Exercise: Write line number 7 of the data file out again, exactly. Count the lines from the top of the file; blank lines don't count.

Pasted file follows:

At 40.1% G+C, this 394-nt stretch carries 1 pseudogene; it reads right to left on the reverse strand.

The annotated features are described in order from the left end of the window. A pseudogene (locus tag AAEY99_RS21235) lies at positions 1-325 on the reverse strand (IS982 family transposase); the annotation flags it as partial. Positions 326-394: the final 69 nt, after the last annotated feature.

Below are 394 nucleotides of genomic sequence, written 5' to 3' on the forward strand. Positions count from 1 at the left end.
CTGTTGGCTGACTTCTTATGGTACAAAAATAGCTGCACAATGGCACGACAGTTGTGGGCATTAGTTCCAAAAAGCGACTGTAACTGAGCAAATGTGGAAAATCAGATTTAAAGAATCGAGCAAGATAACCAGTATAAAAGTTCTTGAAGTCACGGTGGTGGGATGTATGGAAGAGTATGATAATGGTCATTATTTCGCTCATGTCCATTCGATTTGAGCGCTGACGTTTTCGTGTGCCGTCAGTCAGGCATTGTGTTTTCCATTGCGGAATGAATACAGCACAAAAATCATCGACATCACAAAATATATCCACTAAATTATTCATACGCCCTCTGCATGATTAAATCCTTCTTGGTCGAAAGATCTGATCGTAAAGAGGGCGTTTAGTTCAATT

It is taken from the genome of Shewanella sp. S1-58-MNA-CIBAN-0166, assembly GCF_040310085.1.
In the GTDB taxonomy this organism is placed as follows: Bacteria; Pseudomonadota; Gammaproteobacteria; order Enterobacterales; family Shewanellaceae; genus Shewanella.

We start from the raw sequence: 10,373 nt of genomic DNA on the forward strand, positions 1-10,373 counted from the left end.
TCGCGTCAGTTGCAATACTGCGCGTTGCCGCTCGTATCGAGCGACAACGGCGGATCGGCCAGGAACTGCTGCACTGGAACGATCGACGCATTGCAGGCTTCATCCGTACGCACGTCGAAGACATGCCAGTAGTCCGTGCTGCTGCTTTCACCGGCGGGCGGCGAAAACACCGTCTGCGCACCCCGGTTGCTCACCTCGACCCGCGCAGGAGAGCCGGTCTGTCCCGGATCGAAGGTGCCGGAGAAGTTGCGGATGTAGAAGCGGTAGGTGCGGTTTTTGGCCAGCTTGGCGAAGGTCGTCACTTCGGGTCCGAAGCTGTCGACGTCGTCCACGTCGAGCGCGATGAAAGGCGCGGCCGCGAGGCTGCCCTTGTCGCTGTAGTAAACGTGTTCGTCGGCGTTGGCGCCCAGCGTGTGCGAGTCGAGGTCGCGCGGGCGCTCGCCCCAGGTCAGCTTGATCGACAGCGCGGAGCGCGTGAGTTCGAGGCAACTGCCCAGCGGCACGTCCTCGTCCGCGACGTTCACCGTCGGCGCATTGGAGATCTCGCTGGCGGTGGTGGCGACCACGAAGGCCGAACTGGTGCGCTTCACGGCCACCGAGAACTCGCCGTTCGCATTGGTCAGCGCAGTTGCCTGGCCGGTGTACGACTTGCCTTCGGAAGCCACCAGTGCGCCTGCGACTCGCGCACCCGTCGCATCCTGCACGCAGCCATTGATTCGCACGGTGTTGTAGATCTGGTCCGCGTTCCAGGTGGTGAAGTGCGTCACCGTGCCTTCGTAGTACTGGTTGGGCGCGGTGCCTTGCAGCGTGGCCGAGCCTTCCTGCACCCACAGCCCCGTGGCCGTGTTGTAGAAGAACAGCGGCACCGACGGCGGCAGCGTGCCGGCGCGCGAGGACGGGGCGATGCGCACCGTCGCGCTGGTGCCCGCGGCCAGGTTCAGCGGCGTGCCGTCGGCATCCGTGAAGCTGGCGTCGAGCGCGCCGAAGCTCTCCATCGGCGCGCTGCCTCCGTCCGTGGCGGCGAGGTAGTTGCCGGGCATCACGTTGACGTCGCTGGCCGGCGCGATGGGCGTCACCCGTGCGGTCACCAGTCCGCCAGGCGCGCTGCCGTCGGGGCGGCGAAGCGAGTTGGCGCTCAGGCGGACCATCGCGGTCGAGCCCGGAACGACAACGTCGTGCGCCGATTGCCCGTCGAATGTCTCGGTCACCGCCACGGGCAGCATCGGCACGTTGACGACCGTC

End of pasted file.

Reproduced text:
We start from the raw sequence: 10,373 nt of genomic DNA on the forward strand, positions 1-10,373 counted from the left end.